Queensland Judgments
Authorised Reports & Unreported Judgments
Exit Distraction Free Reading Mode
  • Unreported Judgment

Farrell Builders Pty Ltd v Hall[2019] QCAT 221

Farrell Builders Pty Ltd v Hall[2019] QCAT 221



Farrell Builders Pty Ltd & Anor v Hall & Anor [2019] QCAT 221


Farrell Builders Pty Ltd

(first applicant)

Shane farrel

(second applicant)


Brent Hall

(first respondent)

Helen Hall

(second respondent)




Building matters


13 August 2019


On the Papers




Member Holzberger


The parties are to bear their own costs.


PROCEDURE – CIVIL PROCEEDINGS IN STATE AND TERRITORY COURTS – COSTS – GENERAL MATTERS – GENERAL RULE: COSTS FOLLOW EVENT – GENERAL PRINCIPLES AND EXERCISE OF DISCRETION – where enabling act gives the Tribunal the express power to award costs – where both parties argue that they have been successful and should entitled to costs – whether order should be made as to costs where the parties engaged in a protracted legal dispute

Queensland Civil and Administrative Tribunal Act 2009 (Qld), s 32, s 100





W Thomas of Counsel


N M Cooke instructed by Rostron Carlyle


This matter was heard and determined on the papers pursuant to s 32 of the Queensland Civil and Administrative Tribunal Act 2009 (Qld)


  1. [1]
    A decision was delivered in this matter on 9 November 2018 ordering the Applicant, Shane Farrell, to pay the sum of $5,461.56 to Brent Hall and Helen Hall (‘the Halls’) and for any written submissions as to costs to be filed by 18 January 2019.
  2. [2]
    Council for both parties filed submissions on time. On 13 February 2019 I received further submissions apparently authored by the Halls titled ‘Respondents reply on Applicants costs submissions’ and a reply to that document by Counsel for Mr Farrell on 14 February 2019.
  3. [3]
    The usual position to of the parties to proceedings in the Tribunal must bear their own costs,[1] is displaced by s 77(3)(h) of the enabling act, the Queensland Building and Construction Commission Act 1991 (Qld) (‘QBCC Act’) which expressly gives the Tribunal the power to award costs.
  4. [4]
    In those circumstances the general rule is that the costs follow the event. Successful parties generally entitled to its costs against an unsuccessful party.
  5. [5]
    In written submissions, Mr Cooke for the Halls and Mr Thomas for Mr Farrell both argued that their clients had been substantially successful and is thus entitled to costs. I do not agree with either of them.
  6. [6]
    Mr Thomas submits that the Halls counterclaim was ‘bloated and petty’. Mr Cooke criticizes the approach of Mr Farrell as ‘highly legalistic’. Each claims as a result the other has contributed to the length and complexity of these proceedings. I agree with both of them.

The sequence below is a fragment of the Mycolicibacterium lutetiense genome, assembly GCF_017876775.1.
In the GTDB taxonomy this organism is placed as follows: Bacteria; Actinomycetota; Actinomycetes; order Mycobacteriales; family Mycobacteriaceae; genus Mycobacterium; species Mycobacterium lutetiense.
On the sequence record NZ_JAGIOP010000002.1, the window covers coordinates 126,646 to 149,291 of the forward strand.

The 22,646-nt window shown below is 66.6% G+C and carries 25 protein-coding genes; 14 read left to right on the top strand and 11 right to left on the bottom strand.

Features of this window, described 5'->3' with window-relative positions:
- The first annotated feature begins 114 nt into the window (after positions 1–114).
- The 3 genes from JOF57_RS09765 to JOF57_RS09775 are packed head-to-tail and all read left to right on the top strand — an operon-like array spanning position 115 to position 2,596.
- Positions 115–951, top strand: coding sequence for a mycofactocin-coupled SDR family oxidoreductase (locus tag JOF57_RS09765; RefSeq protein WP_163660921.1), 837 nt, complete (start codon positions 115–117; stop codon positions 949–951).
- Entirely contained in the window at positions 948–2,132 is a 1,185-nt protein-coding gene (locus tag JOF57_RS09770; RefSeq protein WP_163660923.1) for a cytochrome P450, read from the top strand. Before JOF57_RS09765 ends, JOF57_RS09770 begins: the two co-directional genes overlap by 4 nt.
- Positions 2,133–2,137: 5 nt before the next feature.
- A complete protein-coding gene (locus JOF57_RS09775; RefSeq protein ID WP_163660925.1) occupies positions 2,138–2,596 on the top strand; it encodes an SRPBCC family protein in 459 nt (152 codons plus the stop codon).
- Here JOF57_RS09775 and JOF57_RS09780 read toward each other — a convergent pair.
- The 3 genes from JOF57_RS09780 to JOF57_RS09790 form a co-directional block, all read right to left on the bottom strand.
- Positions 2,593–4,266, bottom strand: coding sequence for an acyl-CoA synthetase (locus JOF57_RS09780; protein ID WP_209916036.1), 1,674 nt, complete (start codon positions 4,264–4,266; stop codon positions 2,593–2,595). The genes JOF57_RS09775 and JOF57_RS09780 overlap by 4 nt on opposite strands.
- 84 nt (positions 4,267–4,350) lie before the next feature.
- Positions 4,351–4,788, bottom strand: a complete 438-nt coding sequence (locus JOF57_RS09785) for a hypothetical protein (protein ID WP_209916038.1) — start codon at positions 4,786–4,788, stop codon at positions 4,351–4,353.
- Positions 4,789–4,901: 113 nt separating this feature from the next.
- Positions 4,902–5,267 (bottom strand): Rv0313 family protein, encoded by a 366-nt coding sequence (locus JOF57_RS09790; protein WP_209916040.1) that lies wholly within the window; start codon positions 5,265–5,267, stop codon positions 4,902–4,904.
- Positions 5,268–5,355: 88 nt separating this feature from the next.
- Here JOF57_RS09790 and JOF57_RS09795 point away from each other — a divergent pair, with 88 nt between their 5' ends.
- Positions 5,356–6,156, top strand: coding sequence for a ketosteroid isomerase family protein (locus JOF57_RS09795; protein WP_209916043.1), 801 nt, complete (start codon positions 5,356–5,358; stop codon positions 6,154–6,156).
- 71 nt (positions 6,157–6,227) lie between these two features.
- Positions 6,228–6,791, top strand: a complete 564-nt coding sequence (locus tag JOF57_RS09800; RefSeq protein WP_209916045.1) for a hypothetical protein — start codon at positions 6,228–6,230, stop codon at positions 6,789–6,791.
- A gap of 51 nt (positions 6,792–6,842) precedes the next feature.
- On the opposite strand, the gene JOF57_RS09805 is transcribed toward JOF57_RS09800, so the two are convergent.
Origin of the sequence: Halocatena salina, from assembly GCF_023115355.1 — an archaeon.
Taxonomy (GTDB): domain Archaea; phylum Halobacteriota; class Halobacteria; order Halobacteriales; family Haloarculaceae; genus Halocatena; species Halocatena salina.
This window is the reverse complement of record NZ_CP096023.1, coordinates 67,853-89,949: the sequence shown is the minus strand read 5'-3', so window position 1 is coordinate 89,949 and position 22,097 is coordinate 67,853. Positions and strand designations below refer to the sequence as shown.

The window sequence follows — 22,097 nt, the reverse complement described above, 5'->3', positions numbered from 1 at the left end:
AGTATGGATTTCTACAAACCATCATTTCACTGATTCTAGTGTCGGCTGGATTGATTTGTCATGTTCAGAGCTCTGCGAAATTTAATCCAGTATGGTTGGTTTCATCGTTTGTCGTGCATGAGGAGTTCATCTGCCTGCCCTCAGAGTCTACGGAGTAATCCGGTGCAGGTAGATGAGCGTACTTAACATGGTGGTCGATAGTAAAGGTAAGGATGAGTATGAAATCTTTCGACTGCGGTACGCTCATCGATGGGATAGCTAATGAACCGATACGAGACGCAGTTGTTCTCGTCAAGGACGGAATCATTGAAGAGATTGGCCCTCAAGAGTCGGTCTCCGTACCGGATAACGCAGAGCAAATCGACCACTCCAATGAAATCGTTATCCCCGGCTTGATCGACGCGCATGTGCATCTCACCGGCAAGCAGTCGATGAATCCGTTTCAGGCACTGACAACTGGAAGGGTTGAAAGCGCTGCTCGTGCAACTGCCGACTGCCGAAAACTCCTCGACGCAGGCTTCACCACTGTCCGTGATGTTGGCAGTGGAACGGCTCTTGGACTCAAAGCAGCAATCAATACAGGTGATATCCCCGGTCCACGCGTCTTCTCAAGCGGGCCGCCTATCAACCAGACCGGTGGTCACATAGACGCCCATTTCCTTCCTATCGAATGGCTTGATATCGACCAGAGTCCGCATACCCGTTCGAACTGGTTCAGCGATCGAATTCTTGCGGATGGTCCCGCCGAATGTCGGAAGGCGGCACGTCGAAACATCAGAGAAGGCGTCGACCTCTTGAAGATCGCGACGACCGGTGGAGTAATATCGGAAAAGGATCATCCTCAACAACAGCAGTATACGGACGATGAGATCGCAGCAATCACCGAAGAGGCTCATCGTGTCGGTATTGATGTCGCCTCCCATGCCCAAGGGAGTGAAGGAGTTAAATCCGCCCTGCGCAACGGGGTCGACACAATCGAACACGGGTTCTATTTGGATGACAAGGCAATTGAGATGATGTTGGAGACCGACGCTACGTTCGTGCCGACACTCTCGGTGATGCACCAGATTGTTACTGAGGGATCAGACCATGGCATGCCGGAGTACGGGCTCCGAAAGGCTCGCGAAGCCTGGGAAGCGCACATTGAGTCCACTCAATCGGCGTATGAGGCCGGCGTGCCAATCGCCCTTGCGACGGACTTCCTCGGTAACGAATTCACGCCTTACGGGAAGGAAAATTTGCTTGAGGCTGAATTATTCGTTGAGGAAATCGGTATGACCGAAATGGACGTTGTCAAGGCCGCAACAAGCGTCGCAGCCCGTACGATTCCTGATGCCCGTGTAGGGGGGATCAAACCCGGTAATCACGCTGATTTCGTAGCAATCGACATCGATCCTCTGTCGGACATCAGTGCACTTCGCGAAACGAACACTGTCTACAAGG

7. [7]
    I do not accept that the Halls position as Respondents in these proceedings is comparable to that of a defendant in criminal proceedings or a respondent or defendant in civil proceedings who has had no option but to participate in a costly legal process.
  8. [8]
    Once the Halls terminated the contract the competing claims of the party would need to be determined and offset. It was simply a question of who would issue first. Mr Farrell’s claim for unpaid progress claims was dwarfed by the Halls counter claim. The Halls ill-tempered termination set the tone of proceedings that followed.
  9. [9]
    By the time this matter came to hearing the trial brief exceeded 3000 pages. The evidence was heard over 3 full days. I received approximately 150 pages of written submissions with a further half day of oral submissions to follow.
  10. [10]
    Mr Thomas submits that in respect of Mr Farrell’s claim which was ultimately quantified at $163,031.61 excluding interest he recovered $126,814.78 or 78% of the amount claimed.
  11. [11]
    In contrast of their original claim of $832,217.65 the Halls recovered only 20%, namely, $168,493.17.
  12. [12]
    Accepting for a moment those figures the exercise appears to be artificial. Clearly the claim and counterclaim had to be offset and in fact are almost self-cancelling. Mr Farrell cannot having been ordered to pay an amount of money even the relatively small amount ordered say he has been substantially successful.
  13. [13]
    Mr Farrell filed an affidavit with submissions as to costs quantifying his costs of the proceedings at $51,660.80. There is no estimate of the Halls costs in evidence or submissions. I suspect their costs are significantly greater than Mr Farrells.
  14. [14]
    For the Halls it is said that large parts of the original claim were abandoned during the course of proceedings. That may well be, however, in closing submissions they calculated the amount of their claim after offset of Mr Farrell’s claim as $276,956.31.
  15. [15]
    They received less than 2% of that amount.
  16. [16]
    I appreciate the substantial financial burden of these proceedings on both parties but in my view both parties have adopted an uncompromising and aggressive approach and as their claims substantially offset each other neither has succeeded. In those circumstances I make no order as to costs.


[1]Queensland Civil and Administrative Tribunal Act 2009 (Qld) s 100.


Editorial Notes

  • Published Case Name:

    Farrell Builders Pty Ltd & Anor v Hall & Anor

  • Shortened Case Name:

    Farrell Builders Pty Ltd v Hall

  • MNC:

    [2019] QCAT 221

  • Court:


  • Judge(s):

    Member Holzberger

  • Date:

    13 Aug 2019

Appeal Status

Please note, appeal data is presently unavailable for this judgment. This judgment may have been the subject of an appeal.

Require Technical Assistance?

Message sent!

Thanks for reaching out! Someone from our team will get back to you soon.

Message not sent!

Something went wrong. Please try again.